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Building On The Strengths Of Your Perfectionism

I often think of the well-known expression “perfect is the enemy of good” when I am endlessly rewriting an article to make it better (when it is already good enough) and in the process just make or even miss a deadline. But this old saying also reflects the dark view many people have of perfectionism. As a personality trait, it is seen as obsessive and at times pathological. People who are perfectionists may become so focused on setting a high standard for themselves that they live their lives as if graded constantly on a report card.

But perfectionism has a bright side, too. Desirable aspects of this personality trait include conscientiousness, endurance, satisfaction with life, and the ability to cope with adversity. This helps explain why some perfectionists become corporate leaders, skilled surgeons, or Olympic champions.

Dr. Jeff Szymanski, a clinical instructor of psychology at Harvard Medical School and executive director of the International OCD Foundation, believes it is possible to become a better perfectionist—by building on the strengths of this quality and learning to minimize its drawbacks. In his new book, The Perfectionist’s Handbook, he discusses this theory in greater detail and provides exercises people can try at home. Read more »

*This blog post was originally published at Harvard Health Blog*

Perfectionism Will Keep You Cramped And Insane Your Whole Life

“Perfectionism is the voice of the oppressor, the enemy of the people. It will keep you cramped and insane your whole life…

…I think perfectionism is based on the obsessive belief that if you run carefully enough, hitting each stepping stone just right, you won’t have to die. The truth is that you will die anyway and that a lot of people who aren’t even looking at their feet are going to do a whole lot better than you, and have a lot more fun while they’re doing it.”

—Anne Lamott, Bird by Bird


This paragraph hit me between the eyes. I’ve now read it about ten times in the past 24 hours. Ms Lamott was talking about the first draft of a manuscript. Just get it down on paper, willy-nilly, free lance, she said. Let loose and enjoy yourself she goes on to advise.

But these words spoke to me about so many other things in life. Read more »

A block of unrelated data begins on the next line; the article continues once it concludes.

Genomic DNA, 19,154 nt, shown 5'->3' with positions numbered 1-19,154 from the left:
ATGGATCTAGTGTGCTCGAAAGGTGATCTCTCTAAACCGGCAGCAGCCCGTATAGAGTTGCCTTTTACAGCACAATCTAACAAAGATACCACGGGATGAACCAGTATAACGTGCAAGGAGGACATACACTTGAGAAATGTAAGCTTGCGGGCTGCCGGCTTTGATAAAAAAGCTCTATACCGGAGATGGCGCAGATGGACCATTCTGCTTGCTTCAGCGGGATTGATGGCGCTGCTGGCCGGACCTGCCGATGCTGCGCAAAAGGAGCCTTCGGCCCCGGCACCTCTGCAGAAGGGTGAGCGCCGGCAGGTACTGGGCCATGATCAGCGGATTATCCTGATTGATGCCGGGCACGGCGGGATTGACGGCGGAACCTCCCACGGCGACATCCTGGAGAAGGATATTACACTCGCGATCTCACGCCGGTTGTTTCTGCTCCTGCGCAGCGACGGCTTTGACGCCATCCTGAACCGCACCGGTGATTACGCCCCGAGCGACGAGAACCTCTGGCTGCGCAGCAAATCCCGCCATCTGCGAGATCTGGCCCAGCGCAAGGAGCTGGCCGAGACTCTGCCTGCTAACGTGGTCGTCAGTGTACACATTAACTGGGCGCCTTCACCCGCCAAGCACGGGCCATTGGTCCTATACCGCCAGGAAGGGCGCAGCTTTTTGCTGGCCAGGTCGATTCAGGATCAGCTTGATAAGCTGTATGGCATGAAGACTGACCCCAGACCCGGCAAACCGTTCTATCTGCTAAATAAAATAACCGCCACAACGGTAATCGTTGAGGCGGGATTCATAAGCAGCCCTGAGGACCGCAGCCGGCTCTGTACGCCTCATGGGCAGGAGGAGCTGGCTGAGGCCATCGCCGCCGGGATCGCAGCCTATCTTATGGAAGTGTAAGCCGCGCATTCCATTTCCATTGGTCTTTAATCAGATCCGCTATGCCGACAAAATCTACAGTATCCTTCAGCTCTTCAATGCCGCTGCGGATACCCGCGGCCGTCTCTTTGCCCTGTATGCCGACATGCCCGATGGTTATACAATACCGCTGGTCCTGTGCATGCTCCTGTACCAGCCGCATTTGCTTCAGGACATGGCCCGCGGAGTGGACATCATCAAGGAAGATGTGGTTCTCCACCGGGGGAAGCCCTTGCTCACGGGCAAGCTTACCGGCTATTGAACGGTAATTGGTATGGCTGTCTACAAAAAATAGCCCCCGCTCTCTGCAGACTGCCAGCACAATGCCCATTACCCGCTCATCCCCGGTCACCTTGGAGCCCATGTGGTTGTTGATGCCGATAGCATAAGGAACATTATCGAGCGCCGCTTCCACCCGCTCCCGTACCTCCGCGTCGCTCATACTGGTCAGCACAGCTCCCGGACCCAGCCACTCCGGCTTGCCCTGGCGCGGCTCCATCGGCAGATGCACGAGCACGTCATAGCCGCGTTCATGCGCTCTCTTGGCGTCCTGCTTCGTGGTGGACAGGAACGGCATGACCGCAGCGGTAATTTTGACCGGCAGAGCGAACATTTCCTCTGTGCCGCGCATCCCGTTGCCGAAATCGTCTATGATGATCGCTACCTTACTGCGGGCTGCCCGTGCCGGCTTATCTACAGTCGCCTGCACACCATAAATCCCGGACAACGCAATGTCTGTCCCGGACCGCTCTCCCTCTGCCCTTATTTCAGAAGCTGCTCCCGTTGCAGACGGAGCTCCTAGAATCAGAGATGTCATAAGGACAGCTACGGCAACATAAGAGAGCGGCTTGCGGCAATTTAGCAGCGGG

*This blog post was originally published at Dr John M*

Latest Interviews

IDEA Labs: Medical Students Take The Lead In Healthcare Innovation

It’s no secret that doctors are disappointed with the way that the U.S. healthcare system is evolving. Most feel helpless about improving their work conditions or solving technical problems in patient care. Fortunately one young medical student was undeterred by the mountain of disappointment carried by his senior clinician mentors…

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How To Be A Successful Patient: Young Doctors Offer Some Advice

I am proud to be a part of the American Resident Project an initiative that promotes the writing of medical students residents and new physicians as they explore ideas for transforming American health care delivery. I recently had the opportunity to interview three of the writing fellows about how to…

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Latest Book Reviews

Book Review: Is Empathy Learned By Faking It Till It’s Real?

I m often asked to do book reviews on my blog and I rarely agree to them. This is because it takes me a long time to read a book and then if I don t enjoy it I figure the author would rather me remain silent than publish my…

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The Spirit Of The Place: Samuel Shem’s New Book May Depress You

When I was in medical school I read Samuel Shem s House Of God as a right of passage. At the time I found it to be a cynical yet eerily accurate portrayal of the underbelly of academic medicine. I gained comfort from its gallows humor and it made me…

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Eat To Save Your Life: Another Half-True Diet Book

I am hesitant to review diet books because they are so often a tangled mess of fact and fiction. Teasing out their truth from falsehood is about as exhausting as delousing a long-haired elementary school student. However after being approached by the authors’ PR agency with the promise of a…

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